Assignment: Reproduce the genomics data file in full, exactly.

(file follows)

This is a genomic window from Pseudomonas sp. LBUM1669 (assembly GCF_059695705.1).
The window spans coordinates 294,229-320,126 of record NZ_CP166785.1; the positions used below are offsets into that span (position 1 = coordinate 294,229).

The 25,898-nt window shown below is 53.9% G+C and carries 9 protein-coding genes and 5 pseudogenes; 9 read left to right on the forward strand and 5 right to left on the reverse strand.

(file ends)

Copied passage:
This is a genomic window from Pseudomonas sp. LBUM1669 (assembly GCF_059695705.1).
The window spans coordinates 294,229-320,126 of record NZ_CP166785.1; the positions used below are offsets into that span (position 1 = coordinate 294,229).

The 25,898-nt window shown below is 53.9% G+C and carries 9 protein-coding genes and 5 pseudogenes; 9 read left to right on the forward strand and 5 right to left on the reverse strand.